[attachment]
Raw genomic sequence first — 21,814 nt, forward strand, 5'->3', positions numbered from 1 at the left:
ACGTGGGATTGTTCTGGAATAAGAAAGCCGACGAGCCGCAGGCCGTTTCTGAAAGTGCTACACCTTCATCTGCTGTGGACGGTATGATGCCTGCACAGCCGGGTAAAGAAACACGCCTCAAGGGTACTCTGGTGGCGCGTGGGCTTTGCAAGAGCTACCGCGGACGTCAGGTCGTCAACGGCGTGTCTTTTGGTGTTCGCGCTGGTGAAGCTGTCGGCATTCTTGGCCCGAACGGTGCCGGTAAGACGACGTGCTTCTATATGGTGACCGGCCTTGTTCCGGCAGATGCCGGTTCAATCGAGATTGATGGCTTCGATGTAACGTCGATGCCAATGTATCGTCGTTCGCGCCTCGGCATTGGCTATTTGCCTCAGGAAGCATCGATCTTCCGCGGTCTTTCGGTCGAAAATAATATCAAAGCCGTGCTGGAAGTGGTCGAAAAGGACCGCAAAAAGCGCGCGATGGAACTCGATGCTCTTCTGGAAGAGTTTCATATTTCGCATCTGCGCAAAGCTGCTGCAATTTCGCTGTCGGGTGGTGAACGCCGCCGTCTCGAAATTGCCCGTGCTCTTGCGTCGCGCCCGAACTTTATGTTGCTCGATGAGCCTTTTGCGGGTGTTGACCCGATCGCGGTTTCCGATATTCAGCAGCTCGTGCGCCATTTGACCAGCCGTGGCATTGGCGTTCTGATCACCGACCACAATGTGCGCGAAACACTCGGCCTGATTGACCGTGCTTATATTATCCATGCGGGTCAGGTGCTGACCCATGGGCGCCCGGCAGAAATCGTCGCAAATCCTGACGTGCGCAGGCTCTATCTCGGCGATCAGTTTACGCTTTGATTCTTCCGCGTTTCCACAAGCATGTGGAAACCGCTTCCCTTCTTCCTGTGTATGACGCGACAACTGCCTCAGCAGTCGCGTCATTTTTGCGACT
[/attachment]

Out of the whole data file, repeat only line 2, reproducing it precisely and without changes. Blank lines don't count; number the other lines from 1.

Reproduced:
ACGTGGGATTGTTCTGGAATAAGAAAGCCGACGAGCCGCAGGCCGTTTCTGAAAGTGCTACACCTTCATCTGCTGTGGACGGTATGATGCCTGCACAGCCGGGTAAAGAAACACGCCTCAAGGGTACTCTGGTGGCGCGTGGGCTTTGCAAGAGCTACCGCGGACGTCAGGTCGTCAACGGCGTGTCTTTTGGTGTTCGCGCTGGTGAAGCTGTCGGCATTCTTGGCCCGAACGGTGCCGGTAAGACGACGTGCTTCTATATGGTGACCGGCCTTGTTCCGGCAGATGCCGGTTCAATCGAGATTGATGGCTTCGATGTAACGTCGATGCCAATGTATCGTCGTTCGCGCCTCGGCATTGGCTATTTGCCTCAGGAAGCATCGATCTTCCGCGGTCTTTCGGTCGAAAATAATATCAAAGCCGTGCTGGAAGTGGTCGAAAAGGACCGCAAAAAGCGCGCGATGGAACTCGATGCTCTTCTGGAAGAGTTTCATATTTCGCATCTGCGCAAAGCTGCTGCAATTTCGCTGTCGGGTGGTGAACGCCGCCGTCTCGAAATTGCCCGTGCTCTTGCGTCGCGCCCGAACTTTATGTTGCTCGATGAGCCTTTTGCGGGTGTTGACCCGATCGCGGTTTCCGATATTCAGCAGCTCGTGCGCCATTTGACCAGCCGTGGCATTGGCGTTCTGATCACCGACCACAATGTGCGCGAAACACTCGGCCTGATTGACCGTGCTTATATTATCCATGCGGGTCAGGTGCTGACCCATGGGCGCCCGGCAGAAATCGTCGCAAATCCTGACGTGCGCAGGCTCTATCTCGGCGATCAGTTTACGCTTTGATTCTTCCGCGTTTCCACAAGCATGTGGAAACCGCTTCCCTTCTTCCTGTGTATGACGCGACAACTGCCTCAGCAGTCGCGTCATTTTTGCGACT